Examining the acceptance of and resistance to evolutionary psychology
13 Pages
English

Examining the acceptance of and resistance to evolutionary psychology

-

Downloading requires you to have access to the YouScribe library
Learn all about the services we offer

Description

From the book : Evolutionary Psychology 8 issue 2 : 284-296.
The field of psychology remains a divided one.
Several different sub-disciplines (e.g., developmental, cognitive, behaviorism, social, etc.) form what could be a unified scientific area.
However, there is no widely accepted theory of unification.
Charles Darwin once theorized that evolutionary theory would change the foundation of psychology; but over the years, evolutionary psychology has been met with hostile resistance from some of the prominent psychologists within the other sub-disciplines.
Yet in recent years, all of the divided sub-disciplines of psychology have been slowly implementing evolutionary principles into their literature and research.
This slow integration of evolutionary psychology into the other sub-disciplines indicates the possibility of a unified psychology with evolution as its foundation.
This paper briefly reviews the literature within each major sub-discipline of psychology to show their implementation of evolutionary psychological theories, indicating the possibility of evolutionary psychology becoming the unifying paradigm upon which the entire field of psychology can be based.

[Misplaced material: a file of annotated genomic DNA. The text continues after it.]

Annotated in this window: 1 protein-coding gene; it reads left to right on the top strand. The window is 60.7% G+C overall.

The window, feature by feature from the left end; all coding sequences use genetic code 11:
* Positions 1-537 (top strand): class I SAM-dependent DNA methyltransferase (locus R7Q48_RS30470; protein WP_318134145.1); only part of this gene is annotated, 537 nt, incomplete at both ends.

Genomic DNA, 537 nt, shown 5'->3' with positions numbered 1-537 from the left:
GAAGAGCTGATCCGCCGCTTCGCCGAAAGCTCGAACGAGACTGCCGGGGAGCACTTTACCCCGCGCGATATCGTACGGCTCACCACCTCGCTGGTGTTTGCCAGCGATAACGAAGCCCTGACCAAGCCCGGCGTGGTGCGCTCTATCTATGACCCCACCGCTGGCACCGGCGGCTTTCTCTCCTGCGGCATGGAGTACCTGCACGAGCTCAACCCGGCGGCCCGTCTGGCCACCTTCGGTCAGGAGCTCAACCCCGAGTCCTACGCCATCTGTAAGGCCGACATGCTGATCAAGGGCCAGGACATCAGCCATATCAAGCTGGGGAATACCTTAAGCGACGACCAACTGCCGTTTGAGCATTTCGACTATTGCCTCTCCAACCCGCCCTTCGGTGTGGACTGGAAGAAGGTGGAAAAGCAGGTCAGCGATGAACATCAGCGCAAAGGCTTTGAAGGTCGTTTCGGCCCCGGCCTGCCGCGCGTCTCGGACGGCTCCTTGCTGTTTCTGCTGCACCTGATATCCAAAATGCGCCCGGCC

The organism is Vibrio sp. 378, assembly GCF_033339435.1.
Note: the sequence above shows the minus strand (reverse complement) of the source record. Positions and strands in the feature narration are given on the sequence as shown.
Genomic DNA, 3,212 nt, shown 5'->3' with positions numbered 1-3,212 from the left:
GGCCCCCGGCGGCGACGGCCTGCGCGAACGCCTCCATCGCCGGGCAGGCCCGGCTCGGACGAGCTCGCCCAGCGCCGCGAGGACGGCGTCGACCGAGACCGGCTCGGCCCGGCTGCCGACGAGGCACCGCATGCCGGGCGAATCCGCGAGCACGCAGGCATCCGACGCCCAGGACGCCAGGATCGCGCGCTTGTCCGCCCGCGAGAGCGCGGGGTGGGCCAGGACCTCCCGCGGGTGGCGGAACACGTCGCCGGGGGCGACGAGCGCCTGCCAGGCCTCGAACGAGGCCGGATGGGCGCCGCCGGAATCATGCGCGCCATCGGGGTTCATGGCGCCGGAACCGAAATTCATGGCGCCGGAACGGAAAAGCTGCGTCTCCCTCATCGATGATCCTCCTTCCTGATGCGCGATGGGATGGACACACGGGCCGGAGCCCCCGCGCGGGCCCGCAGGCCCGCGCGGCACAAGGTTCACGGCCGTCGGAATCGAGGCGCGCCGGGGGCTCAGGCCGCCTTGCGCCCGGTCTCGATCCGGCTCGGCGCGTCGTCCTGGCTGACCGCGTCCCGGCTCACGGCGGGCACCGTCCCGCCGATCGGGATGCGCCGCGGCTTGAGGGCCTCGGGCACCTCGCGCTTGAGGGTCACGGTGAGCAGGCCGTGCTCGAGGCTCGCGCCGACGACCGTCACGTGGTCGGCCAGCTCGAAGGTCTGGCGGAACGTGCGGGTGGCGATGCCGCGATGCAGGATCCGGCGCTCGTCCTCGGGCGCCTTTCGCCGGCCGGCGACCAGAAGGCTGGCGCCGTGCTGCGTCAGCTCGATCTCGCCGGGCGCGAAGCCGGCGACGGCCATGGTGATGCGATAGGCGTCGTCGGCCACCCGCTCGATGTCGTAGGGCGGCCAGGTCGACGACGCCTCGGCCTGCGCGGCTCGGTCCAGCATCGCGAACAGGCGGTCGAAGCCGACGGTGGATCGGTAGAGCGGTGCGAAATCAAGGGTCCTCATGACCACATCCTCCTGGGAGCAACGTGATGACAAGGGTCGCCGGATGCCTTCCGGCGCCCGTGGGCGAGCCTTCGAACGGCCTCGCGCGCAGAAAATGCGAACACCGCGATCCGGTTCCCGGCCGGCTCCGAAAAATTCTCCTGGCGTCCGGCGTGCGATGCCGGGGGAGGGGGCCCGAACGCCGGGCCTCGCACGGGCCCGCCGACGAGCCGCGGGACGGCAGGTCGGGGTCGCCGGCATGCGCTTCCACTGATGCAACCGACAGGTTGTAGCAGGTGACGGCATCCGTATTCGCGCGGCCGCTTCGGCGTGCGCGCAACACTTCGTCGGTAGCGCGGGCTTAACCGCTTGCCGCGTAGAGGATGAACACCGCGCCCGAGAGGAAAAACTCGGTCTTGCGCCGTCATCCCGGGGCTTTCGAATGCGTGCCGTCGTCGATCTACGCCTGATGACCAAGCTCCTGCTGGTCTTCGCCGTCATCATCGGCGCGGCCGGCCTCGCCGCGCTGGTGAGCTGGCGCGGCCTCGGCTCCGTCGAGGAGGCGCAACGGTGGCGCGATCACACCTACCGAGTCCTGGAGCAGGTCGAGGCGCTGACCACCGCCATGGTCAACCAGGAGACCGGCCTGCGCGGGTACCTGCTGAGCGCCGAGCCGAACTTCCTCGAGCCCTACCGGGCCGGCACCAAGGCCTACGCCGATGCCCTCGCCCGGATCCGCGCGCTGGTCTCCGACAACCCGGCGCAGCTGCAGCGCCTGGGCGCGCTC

A call for action to continue this process is also discussed.

Subjects

Informations

Published by
Published 01 January 2010
Reads 1
Language English

Exrait

Evolutionary Psychology
www.epjournal.net – 2010. 8(2): 284-296
¯¯¯¯¯¯¯¯¯¯¯¯¯¯¯¯¯¯¯¯¯¯¯¯¯¯¯¯

Original Article
Examining the Acceptance of and Resistance to Evolutionary Psychology
Carey J. Fitzgerald, Department of Psychology, Central Michigan University, Mount Pleasant, MI, USA.
Email: cox1cj@cmich.edu (Corresponding author).
Mitchell B. Whitaker, Department of Psychology, Central Michigan University, Mount Pleasant, MI, USA.
Abstract: The field of psychology remains a divided one. Several different sub-disciplines
(e.g., developmental, cognitive, behaviorism, social, etc.) form what could be a unified
scientific area. However, there is no widely accepted theory of unification. Charles Darwin
once theorized that evolutionary theory would change the foundation of psychology; but